ShakeAlert System Now Active for Mobile Phones in 3 States | Ap
When an earthquake in the Cascadia Subduction Zone hits under the Pacific Ocean, it will shake much of the west coast.
The US Geological Survey and the Pacific Northwest Seismic Network on Tuesday finished releasing a new early warning system that can notify mobile phone users around the state that the tremors are about to begin.
This system, called ShakeAlert, has been in development for 15 years, according to a press release. A prototype was released in 2016 and the system went into service for California in 2019 and Oregon in March. Now available in Washington state, the ShakeAlert system is online for more than 50 million people in the country’s most earthquake-prone region.
Mobile phone data will automatically inform users of the trajectory of an earthquake as long as device settings are set to allow emergency alerts, public safety alerts, and public safety messages.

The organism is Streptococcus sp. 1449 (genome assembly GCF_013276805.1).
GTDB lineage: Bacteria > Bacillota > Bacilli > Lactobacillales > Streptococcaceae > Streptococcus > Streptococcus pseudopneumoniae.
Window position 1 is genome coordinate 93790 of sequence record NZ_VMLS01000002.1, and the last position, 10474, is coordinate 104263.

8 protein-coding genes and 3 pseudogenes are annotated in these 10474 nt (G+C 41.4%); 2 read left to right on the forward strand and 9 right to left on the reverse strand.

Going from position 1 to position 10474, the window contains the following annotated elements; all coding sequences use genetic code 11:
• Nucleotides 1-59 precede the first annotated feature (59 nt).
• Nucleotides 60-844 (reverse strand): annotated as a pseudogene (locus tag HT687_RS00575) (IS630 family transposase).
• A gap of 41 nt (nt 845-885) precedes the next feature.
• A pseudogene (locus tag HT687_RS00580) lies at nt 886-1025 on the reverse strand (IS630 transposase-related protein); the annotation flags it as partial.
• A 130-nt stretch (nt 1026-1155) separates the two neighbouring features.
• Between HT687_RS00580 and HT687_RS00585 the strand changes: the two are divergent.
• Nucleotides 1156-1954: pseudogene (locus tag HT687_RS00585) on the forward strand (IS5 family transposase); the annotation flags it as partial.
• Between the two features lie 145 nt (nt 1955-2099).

How it works?
The ShakeAlert program relies on real-time data from the Pacific Northwest Seismic Station sensors across the region.
As the seismic waves that create the tremors during an earthquake propagate, they are picked up by seismic stations located in public spaces such as schools and city-owned buildings. This data is fed into the USGS National Advanced Seismic System.
ShakeAlert technology can also be used to automate systems such as slowing train speeds to reduce the risk of derailment, opening fire station doors to ensure emergency response can occur and closing valves to reduce leaks if gas or water lines are damaged, the statement said.
The ShakeAlert system will continue to improve as new sensors, called seismometers, are added to the network. One of these sensors is being installed at Conway School in Mount Vernon, Washington, an hour north of Seattle.
Superintendent Jeff Cravy said the Conway School Board approved the placement of the sensor at their April 26 meeting. It will be the 13th seismometer monitored by the Pacific Northwest Seismic Network in Skagit County, according to the network’s website.
The sensors may not look like much – “It’s basically a 20 x 20 box that sits in our communication room,” Cravy said – but they can provide valuable information before a disaster strikes. natural does not occur.
For Conway students, the newest seismometer could also provide local data from which to learn.
âOur hope is to use the website with information specific to Conway as well as some surrounding places to do science activities,â Cravy said.